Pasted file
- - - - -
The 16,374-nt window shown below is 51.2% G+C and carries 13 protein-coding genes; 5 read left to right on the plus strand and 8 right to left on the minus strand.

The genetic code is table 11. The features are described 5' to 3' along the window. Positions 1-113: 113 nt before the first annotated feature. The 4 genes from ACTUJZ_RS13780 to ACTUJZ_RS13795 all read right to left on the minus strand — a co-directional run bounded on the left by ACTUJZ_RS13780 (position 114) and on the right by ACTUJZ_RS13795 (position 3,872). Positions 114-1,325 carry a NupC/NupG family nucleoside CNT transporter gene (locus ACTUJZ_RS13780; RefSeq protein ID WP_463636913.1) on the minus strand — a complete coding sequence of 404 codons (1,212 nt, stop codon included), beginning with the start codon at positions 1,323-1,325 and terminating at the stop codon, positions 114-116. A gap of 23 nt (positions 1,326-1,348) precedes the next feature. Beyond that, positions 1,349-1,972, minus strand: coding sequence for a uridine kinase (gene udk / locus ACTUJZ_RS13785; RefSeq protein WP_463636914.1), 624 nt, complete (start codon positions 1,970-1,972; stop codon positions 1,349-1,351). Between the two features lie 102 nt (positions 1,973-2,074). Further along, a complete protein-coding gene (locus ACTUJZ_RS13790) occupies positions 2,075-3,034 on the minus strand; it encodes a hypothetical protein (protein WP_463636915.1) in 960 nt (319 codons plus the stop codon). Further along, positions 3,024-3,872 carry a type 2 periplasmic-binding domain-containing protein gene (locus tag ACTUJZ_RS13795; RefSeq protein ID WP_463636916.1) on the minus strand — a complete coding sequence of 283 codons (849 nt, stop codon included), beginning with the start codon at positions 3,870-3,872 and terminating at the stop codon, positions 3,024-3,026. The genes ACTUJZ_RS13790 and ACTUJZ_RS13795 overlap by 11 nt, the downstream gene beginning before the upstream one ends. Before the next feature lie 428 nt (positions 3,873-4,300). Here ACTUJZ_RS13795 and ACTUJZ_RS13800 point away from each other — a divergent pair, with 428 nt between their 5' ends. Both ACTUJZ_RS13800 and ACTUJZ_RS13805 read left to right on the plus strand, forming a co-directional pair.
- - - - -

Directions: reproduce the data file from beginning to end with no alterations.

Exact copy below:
The 16,374-nt window shown below is 51.2% G+C and carries 13 protein-coding genes; 5 read left to right on the plus strand and 8 right to left on the minus strand.

The genetic code is table 11. The features are described 5' to 3' along the window. Positions 1-113: 113 nt before the first annotated feature. The 4 genes from ACTUJZ_RS13780 to ACTUJZ_RS13795 all read right to left on the minus strand — a co-directional run bounded on the left by ACTUJZ_RS13780 (position 114) and on the right by ACTUJZ_RS13795 (position 3,872). Positions 114-1,325 carry a NupC/NupG family nucleoside CNT transporter gene (locus ACTUJZ_RS13780; RefSeq protein ID WP_463636913.1) on the minus strand — a complete coding sequence of 404 codons (1,212 nt, stop codon included), beginning with the start codon at positions 1,323-1,325 and terminating at the stop codon, positions 114-116. A gap of 23 nt (positions 1,326-1,348) precedes the next feature. Beyond that, positions 1,349-1,972, minus strand: coding sequence for a uridine kinase (gene udk / locus ACTUJZ_RS13785; RefSeq protein WP_463636914.1), 624 nt, complete (start codon positions 1,970-1,972; stop codon positions 1,349-1,351). Between the two features lie 102 nt (positions 1,973-2,074). Further along, a complete protein-coding gene (locus ACTUJZ_RS13790) occupies positions 2,075-3,034 on the minus strand; it encodes a hypothetical protein (protein WP_463636915.1) in 960 nt (319 codons plus the stop codon). Further along, positions 3,024-3,872 carry a type 2 periplasmic-binding domain-containing protein gene (locus tag ACTUJZ_RS13795; RefSeq protein ID WP_463636916.1) on the minus strand — a complete coding sequence of 283 codons (849 nt, stop codon included), beginning with the start codon at positions 3,870-3,872 and terminating at the stop codon, positions 3,024-3,026. The genes ACTUJZ_RS13790 and ACTUJZ_RS13795 overlap by 11 nt, the downstream gene beginning before the upstream one ends. Before the next feature lie 428 nt (positions 3,873-4,300). Here ACTUJZ_RS13795 and ACTUJZ_RS13800 point away from each other — a divergent pair, with 428 nt between their 5' ends. Both ACTUJZ_RS13800 and ACTUJZ_RS13805 read left to right on the plus strand, forming a co-directional pair.